One Amazon reviewer writes that the book "is among the worst-written histories I have ever read," and as much as it pains me to say this, I tend to agree. One sometimes gets the impression that the author was so overwhelmed with information, that he had trouble with organization and editing. In fact, at times I couldn't help feeling there was more than one author at work. That is not to say however, that the book is not worth reading - it is! While the writing might fall short in many, many areas (e.g. repetitive, copious non sequiturs, numerous factual errors), this is a great introduction to the ideologies and personalities of the naturalist / conservation movement in America, and a fantastic survey of period literature. There is a great book in there, just demanding to be let out.
One great consequence of the book... It did lead me to read John Burroughs' Camping and Tramping with Roosevelt (1906), which I thorougly enjoyed!
#20 - I felt the same way (loved the book that is!) after reading Robert Caro's The Path to Power, volume one in his "The Years of Lyndon Johnson" series, so I immediately moved on to volume two, Means of Ascent, and am now over 300 pages into volume three, Master of the Senate.
I just bought the Edmund Morris trilogy in hardback, so I'm looking forward to going on that adventure as well!
#21 -- All the Caro books on LBJ are outstanding, but Master of the Senate is at the apex of the stack. That volume can stand alone as a history of the Senate in the first half of the 20th century and LBJ's enormous impact upon it. One of the finest books of history/biography out there IMHO
Second in Morris' three-volume biography of Theodore Roosevelt - easily the most interesting US President for me. Theodore Rex concentrates on TR's presidency (in 550 pages, no less) and is pretty detailed. That's fine since he's discussing some really important topics like the intrigue leading up to the Panama Canal Treaty, TR's trust-busting and capital/labor relations, and the buildup of the US Navy to counter German and British influence in the Western Hemisphere, among others. Morris doesn't just talk about issues and politics, though. Roosevelt the man is the focus: his family, friends, political allies and enemies, his reaching pretty much the pinnacle of power and influence in the US, his walking away from it in 1908. We see TR as less the uber-man and more the man as he ages and mellows a bit.
Morris' writing is top-notch. I'm highly recommending the trilogy - even though I haven't gotten to the third yet, it's hard for me to imagine it fails after the first two succeed so well!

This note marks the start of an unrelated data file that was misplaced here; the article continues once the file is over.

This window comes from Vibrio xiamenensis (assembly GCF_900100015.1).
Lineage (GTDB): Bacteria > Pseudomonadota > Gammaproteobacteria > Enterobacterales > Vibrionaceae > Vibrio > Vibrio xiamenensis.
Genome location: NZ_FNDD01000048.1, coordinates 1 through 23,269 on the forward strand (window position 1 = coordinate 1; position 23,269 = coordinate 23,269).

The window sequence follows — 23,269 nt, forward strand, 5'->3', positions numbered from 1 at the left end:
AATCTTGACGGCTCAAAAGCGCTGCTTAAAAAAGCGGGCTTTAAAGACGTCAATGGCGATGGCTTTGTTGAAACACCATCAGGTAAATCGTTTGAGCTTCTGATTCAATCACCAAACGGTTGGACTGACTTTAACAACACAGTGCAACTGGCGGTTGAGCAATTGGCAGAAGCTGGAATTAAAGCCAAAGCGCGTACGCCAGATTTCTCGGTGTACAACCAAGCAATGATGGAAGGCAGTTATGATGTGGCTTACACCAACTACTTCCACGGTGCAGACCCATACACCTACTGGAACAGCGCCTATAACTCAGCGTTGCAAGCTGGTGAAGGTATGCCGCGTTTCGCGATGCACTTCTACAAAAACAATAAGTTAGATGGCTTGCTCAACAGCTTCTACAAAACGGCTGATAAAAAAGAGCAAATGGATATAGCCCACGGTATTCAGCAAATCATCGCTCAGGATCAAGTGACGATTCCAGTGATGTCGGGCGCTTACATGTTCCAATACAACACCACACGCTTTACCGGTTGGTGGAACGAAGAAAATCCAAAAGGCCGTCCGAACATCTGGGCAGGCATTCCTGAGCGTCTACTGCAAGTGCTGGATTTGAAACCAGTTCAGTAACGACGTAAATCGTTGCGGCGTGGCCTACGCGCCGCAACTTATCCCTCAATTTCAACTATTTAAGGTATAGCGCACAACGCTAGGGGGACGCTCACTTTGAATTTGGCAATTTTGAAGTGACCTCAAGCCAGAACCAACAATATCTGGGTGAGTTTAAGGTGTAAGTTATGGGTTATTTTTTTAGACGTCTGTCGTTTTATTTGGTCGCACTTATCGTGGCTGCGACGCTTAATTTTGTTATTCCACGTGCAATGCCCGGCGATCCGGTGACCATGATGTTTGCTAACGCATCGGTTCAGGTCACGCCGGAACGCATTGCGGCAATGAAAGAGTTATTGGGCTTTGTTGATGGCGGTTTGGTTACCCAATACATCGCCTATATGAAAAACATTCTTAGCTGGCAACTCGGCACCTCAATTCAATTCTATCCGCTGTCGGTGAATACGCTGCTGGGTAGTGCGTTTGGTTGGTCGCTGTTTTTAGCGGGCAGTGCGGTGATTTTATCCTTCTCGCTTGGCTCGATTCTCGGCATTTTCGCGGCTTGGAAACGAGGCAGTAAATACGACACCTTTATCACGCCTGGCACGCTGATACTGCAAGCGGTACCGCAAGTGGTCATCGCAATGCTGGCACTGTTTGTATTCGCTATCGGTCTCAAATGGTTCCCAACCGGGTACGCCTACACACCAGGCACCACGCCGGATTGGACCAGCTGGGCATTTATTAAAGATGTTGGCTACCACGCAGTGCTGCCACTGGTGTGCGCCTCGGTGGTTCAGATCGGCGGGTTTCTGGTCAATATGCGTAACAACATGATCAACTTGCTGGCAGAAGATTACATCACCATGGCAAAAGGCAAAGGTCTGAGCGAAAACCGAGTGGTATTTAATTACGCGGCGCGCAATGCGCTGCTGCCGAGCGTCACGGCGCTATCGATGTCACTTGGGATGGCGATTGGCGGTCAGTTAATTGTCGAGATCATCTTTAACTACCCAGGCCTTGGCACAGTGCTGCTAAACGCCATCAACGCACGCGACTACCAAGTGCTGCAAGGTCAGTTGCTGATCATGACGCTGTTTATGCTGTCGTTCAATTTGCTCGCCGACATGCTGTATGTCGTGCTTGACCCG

Oh, and yeah, the teddy bear story shows up in this volume. :)
I finished up the third in Edmund Morris' excellent trilogy on Theodore Roosevelt while on a mini-vacation/trip to get the son back to college. As with the other volumes, the story's great, Morris' work is high quality, and the book's highly readable.
This volume concentrates on the years following Roosevelt's terms as President. TR followed big changes with adventures - his safari after leaving office and explored an unknown Brazilian river after losing in 1912 as a third-party candidate. It's one of my favorite thing about Teddy, and these passages were some of the best. Other sections on Teddy's political dealings, both to preserve his progressive ideals and to get Wilson to enter WWI to aid Britain and France - were less interesting, but mainly because Teddy was so ineffective in his attempts at influence, even as he was mostly wildly popular with the public. In the end, this is a book about a man past his prime, both physically and politically, and so has a measure of sadness to it.
The whole trilogy is highly recommended!
The guy was definitely the most interesting President I've read about so far. I certainly don't agree with all his politics but what a character! I had a hard time understanding his passion for conservation but yet his slaughtering of so many animals. I have nothing against hunting but the number of animals he killed during hunts was ridiculous.
gmillar, thanks for the recommendation on the Miller book. I was already into the Morris series but I will probably still pick up the book and add it to my TBR pile. But for now, on to Taft.
Of course, since it is written by himself, very positive look at the man and what he accomplished. Curious thing, he does not mention his wife, other than to say she read to the children. Don't even know her name. I find that rather odd, and a bit off-putting, frankly.
by Kathleen Dalton
Ms. Dalton starts out her biography of Theodore Roosevelt by pointing out his legacy as a caricature--all spectacles, mustache and teeth. She then goes on to present him as a real human being with a significant legacy in American history, but he comes across as no less a character. As she tells the tale, Theodore Roosevelt was a force of nature. He was raised in wealth and imbued with a sense of duty and an obsession to be strong and manly. Roosevelt's father set the tone for his life. Coming from wealthy stock, the elder Roosevelt devoted much free time to philanthropy and social reform. When he died in Theodore's 20th year, he left a high standard for his eldest son to achieve. But the younger Roosevelt managed to go far beyond his father's contributions.
The political climate, in Roosevelt's younger days, saw the rise of civil reform. The liberal Republican party tended to advocate for such, at least in Democratic strongholds, while also becoming the party of finance and business. Roosevelt tried to straddle the middle, having friends and advisors on both ends of the party. He was a great politician when it came to relating to the common people, but his tendency to speak his heart kept getting him in trouble. After his presidency he grew more and more liberal. In one sense he was powerless, yet he was also a man who could not be ignored.
All in all, Ms. Dalton has crafted a wonderful book. She really painted a picture of Theodore Roosevelt and the time in which he lived. I've often said that of the American presidents, John Quincy Adams was the man I admire most. But I may have to re-evaluate that in light of this biography. There were plenty of things about Theodore Roosevelt I find repulsive, but I can't help but admire his character, faith and willingness to stand up for his ideals and the needs of others.
Finished TR: The Last Romantic by HW Brands. Way too lengthy. I was disappointed but I'm not sure if I'm more disappointed in the book for not being a good read or in the president for being so pompous. . . .